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"Haffner-Serenade" KV 250

Wolfgang Amadeus Mozart
    • Haffner-Serenade KV 250
  1. Marsch: Maestoso 2'00
  2. Allegro maestoso - Allegro molto 7'23
  3. Andante 7'15
  4. Menuetto 4'20
  5. Rondeau 8'59
  6. Menuetto galante 7'28
  7. Andante 7'03
  8. Menuetto 4'45
  9. Adagio - Allegro assai 5'10

  • Manfred Huss, Conductor
  • Haydn Sinfonietta Wien

  • ADV
  • A 8908-C
This, Mozart's first great orchestra work on a really grand scale, was a real piece d'occasion, as the autograph manuscript's title informs us: "Serenata per lo sposalitio del Sgr. Spath colla Sgra. Elisabetta Haffner del Sgr. Caval: Amadeo Wolfg. Mozart".

The date has been erased because, when Mozart wanted to use the work as a symphony (see below) in Vienna, he wanted to conceal from the local copyists the fact that it was not a new composition but one written in July 1776 (He erased the dates of several such works, the Symphonies K 183, 200, 201, etc.).

When he was needing many orchestra works for his subscription concerts in Vienna, Mozart asked his father to send him several parcels of Salzburg serenades and symphonies in autograph score. He altered the dates so that the comyists would not understand the works' origins, and occasionally added instruments and made other changes.

when this music arrived, he made out of three full scale orchestral Salzburg Serenades (K. 204, 250 and the great "Posthorn" Serenade) three new symphonies, shortening the works by omitting some of the movements. In the case of the "Haffner" Serenade he rewrote the Trio of the menuetto galante completely and added in his own hand a kettledrum part (which Herr Huss has included in this recording and which gives an additional majesty to the movements in which it figures).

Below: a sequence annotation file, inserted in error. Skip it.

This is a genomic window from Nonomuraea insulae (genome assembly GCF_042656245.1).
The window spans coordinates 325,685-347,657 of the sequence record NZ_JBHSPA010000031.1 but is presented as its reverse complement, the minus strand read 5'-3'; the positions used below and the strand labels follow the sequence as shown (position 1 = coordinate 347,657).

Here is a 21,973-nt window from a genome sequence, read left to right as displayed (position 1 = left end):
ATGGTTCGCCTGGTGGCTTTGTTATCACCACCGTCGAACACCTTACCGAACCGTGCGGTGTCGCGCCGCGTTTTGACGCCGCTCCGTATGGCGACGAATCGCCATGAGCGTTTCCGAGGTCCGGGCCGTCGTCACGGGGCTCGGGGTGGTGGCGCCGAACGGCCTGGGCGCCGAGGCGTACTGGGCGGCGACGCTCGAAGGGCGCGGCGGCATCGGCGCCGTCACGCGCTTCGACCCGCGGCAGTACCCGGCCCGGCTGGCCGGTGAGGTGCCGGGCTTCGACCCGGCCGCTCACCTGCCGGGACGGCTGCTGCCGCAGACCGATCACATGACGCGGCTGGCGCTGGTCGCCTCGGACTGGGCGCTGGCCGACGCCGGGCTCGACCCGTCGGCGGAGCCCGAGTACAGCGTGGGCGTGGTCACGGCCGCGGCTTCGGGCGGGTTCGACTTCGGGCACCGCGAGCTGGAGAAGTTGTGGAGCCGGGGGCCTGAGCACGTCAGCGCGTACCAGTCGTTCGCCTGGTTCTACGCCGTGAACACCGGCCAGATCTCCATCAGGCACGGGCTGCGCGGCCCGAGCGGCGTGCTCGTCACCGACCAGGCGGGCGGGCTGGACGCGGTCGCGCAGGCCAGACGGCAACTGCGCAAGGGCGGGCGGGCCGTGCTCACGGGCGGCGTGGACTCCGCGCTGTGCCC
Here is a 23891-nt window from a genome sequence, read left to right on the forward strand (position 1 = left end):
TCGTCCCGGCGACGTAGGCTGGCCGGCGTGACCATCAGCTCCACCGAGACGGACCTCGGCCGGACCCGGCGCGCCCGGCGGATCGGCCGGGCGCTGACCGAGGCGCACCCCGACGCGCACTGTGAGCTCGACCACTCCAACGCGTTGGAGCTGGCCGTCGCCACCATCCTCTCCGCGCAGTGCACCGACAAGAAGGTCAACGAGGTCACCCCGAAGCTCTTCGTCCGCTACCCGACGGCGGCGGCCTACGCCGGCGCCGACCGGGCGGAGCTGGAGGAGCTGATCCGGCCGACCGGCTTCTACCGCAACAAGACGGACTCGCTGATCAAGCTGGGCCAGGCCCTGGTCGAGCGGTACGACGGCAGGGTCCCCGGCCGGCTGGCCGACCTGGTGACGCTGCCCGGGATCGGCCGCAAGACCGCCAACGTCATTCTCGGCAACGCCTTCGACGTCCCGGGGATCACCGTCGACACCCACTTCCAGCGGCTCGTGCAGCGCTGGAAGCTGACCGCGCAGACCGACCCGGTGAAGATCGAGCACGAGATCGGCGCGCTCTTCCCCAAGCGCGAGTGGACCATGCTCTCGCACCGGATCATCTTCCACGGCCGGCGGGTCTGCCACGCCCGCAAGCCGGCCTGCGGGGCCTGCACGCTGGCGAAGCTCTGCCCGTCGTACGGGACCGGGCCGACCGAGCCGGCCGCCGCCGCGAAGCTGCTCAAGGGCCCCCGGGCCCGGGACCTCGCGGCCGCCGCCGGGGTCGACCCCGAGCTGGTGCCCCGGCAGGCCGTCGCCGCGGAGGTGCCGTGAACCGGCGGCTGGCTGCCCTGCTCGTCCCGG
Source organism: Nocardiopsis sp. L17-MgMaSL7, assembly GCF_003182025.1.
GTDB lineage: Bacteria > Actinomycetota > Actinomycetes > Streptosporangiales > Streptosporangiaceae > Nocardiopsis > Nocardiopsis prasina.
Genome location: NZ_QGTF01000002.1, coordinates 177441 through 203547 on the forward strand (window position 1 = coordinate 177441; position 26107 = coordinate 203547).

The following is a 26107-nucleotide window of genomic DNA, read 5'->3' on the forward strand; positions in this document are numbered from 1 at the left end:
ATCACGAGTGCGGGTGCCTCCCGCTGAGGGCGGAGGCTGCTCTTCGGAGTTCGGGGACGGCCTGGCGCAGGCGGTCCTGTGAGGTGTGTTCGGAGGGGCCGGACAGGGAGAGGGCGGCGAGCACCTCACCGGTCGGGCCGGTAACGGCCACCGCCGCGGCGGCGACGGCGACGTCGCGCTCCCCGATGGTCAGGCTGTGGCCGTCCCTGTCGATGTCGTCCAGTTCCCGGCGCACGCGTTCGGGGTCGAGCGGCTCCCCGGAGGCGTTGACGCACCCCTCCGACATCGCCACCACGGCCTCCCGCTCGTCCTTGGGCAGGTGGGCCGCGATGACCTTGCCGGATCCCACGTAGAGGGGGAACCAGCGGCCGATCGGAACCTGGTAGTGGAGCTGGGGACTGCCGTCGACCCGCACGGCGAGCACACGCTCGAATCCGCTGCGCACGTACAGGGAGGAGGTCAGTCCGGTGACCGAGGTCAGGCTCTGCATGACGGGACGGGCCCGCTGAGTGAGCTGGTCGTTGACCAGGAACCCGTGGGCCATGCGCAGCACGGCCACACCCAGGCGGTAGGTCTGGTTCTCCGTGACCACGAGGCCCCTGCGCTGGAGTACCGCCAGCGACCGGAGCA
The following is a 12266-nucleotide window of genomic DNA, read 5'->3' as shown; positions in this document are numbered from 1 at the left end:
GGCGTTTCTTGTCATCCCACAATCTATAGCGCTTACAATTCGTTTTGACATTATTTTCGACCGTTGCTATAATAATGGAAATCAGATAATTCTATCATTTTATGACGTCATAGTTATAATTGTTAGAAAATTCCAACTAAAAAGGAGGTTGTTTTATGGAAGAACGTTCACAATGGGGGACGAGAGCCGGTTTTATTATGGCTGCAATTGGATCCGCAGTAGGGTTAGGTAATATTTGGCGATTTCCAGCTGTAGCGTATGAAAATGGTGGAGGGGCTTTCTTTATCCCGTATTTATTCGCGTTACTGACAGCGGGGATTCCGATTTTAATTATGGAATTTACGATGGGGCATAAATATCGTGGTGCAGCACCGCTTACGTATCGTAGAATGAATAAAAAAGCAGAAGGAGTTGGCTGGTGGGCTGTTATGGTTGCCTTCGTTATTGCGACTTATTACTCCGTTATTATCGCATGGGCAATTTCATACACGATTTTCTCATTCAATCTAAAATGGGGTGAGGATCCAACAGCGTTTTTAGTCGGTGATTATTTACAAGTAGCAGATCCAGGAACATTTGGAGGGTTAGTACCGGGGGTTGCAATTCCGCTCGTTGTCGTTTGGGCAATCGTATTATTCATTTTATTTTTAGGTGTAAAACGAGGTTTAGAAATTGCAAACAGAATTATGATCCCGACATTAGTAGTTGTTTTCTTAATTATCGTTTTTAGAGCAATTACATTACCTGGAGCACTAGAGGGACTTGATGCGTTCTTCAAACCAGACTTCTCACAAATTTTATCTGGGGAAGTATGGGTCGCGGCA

It was extraordinary music - full of warmth and passion (one draws special attention to the moving and dignified slow introduction to the last movement), but also with tenderness, wit and sheer beauty. It is touching to think of it first sounding under the starry night of a garden in Salzburg, the huge surrounding hills standing, slightly menacing, in the background. With the candles and torches it must have looked like a painting by Georges de la Tour.

H C Robbins Landon
adapted from the CD-Booklet

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